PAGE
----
The 2012 All-Star Game was filled with slam dunks that the Orlando crowd was pleased to watch, and fans watching on television around the world were all certainly entertained.
There were better displays of ability at the rim than we saw in the slam dunk contest, and it's absolutely phenomenal to watch what the best in the business can do when out on the court together.
With playmakers like Chris Paul and Russell Westbrook out on the floor and high-flyers such as Blake Griffin and LeBron James waiting to take flight, the 152-149 Western Conference win was a night to remember.
A player with the skill set of LeBron James is perfectly suited for a game like this, and we saw why that was the case on Sunday evening.
Taking a fast-break opportunity and using it to his advantage, James got out on the wing and made sure the crowd appreciated what he was about to do.
James elevated with emphasis for the two-handed throwdown.
Kevin Durant isn't known as a particularly skilled dunker, but he can certainly get up and put it home when the opportunity presents itself.
He found the open lane and didn't hesitate whatsoever, accelerating from near half court all the way to the rim.
Judging by the crowd reaction, many in the building weren't expecting Durant to do what he did.
We've been used to seeing this all season long for the Los Angles Clippers, but the Orlando audience got a chance to see the tandem on more than one occasion.
It wasn't as exciting as some we've seen this year, but it's worth noting how high Griffin got off the ground and the type of impressive elevation he can achieve regularly.
Andre Iguodala's incredible athleticism is one of the most underrated elements of his game, but we all saw that he's still got legitimate explosiveness in his first All-Star appearance.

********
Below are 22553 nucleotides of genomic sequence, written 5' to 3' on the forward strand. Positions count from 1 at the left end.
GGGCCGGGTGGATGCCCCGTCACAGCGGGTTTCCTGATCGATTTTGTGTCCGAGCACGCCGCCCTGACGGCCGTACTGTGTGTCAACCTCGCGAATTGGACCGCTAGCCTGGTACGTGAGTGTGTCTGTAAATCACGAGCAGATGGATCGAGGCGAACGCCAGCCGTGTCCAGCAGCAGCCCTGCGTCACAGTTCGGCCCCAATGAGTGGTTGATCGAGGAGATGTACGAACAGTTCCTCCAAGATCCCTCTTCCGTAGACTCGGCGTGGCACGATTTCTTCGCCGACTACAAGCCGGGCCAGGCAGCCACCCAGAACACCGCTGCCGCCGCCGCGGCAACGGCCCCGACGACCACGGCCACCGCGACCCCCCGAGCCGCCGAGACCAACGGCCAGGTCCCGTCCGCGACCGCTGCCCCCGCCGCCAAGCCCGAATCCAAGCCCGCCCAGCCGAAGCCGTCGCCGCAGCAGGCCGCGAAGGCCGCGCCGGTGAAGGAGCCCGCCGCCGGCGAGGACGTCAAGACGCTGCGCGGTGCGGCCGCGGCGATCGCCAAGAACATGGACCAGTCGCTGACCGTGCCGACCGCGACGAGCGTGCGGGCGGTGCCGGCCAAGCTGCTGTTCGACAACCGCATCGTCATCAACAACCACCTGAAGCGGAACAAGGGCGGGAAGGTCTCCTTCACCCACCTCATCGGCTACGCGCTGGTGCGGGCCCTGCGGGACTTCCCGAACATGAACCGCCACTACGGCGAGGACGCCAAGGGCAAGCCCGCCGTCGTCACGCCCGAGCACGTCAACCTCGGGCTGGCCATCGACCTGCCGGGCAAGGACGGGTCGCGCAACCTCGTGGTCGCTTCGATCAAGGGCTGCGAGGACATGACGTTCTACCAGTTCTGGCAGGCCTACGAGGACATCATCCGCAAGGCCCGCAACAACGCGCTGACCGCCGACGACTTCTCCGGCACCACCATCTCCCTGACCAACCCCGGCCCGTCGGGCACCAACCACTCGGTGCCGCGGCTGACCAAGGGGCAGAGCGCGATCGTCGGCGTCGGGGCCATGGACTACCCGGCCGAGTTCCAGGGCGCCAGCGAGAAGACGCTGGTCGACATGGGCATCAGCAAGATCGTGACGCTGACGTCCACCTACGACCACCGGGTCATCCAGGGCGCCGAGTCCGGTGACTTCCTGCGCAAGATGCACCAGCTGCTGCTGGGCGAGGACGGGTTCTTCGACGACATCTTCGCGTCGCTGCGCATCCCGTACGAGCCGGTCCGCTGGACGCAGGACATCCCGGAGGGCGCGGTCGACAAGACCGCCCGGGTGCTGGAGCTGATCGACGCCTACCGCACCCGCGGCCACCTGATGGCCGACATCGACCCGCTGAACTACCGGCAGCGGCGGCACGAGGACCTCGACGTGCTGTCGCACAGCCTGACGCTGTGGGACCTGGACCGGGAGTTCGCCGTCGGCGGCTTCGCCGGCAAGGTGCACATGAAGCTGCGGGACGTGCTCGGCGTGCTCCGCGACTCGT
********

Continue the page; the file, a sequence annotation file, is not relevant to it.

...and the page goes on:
With some assistance from Roy Hibbert, Iguodala took a clear path to the basket, rocked the ball in his hands and dunked it down with his off hand.
Iguodala wanted to ensure that nobody would forget his inaugural performance.
LeBron James was not going to get the ball poked away from him on this one.
Windmill dunks often go unappreciated, but make no mistake—everybody liked what they saw on this play.
James delivered this dunk with power and gave fans another reason to long for his participation in the slam dunk contest.
It's fun to watch what kind of passes Rajon Rondo is capable of making when he has teammates who are actually capable of getting out and running the floor with him.
Watching LeBron James operating in space is incredible, but his ability to catch the lob from so far out and slam through a reverse dunk is something not many are capable of doing.
Although Take 2 actually came before Take 1, this Chris Paul to Blake Griffin connection was much more impressive than the one that came after.
Through the legs from Paul directly to Griffin in stride, the power forward soared over everyone else on the court and rocked the rim for a memorable slam dunk.
And just like every other time he's gone into the air, Griffin had absolutely no trouble elevating.
Scott Brooks chose to give his point guard, Russell Westbrook, a look at the shooting guard spot with Chris Paul also on the floor for the Western Conference.
The two didn't seem to have a problem sharing the same backcourt.
Paul faked out the defense and delivered a sweet no-look pass to Westbrook, and then the 23-year-old dunked it with two hands before performing a little shimmy for the crowd.
When watching this play, the phrase "South Beach Special" comes to mind when drawing up a description.
James' behind-the-back pass set the tone, and when Wade saw him circling around the defenders in order to go up for the alley-oop, he threw a lob he knew his teammate definitely wouldn't miss.
This shows exactly how scary the Miami team can be when these two guys are out in transition with their unreal speed and athleticism.
No All-Star game is complete without having a dunk completed from a pass that goes off the backboard.
Chris Paul set up Kevin Durant brilliantly with his touch pass off the glass, and Durant's ability to nab the ball with one hand, gain control of it and deliver it home was downright dynamite.
No. 35 was playing like he had a point to prove, and not many are left doubting Oklahoma City under his leadership right now.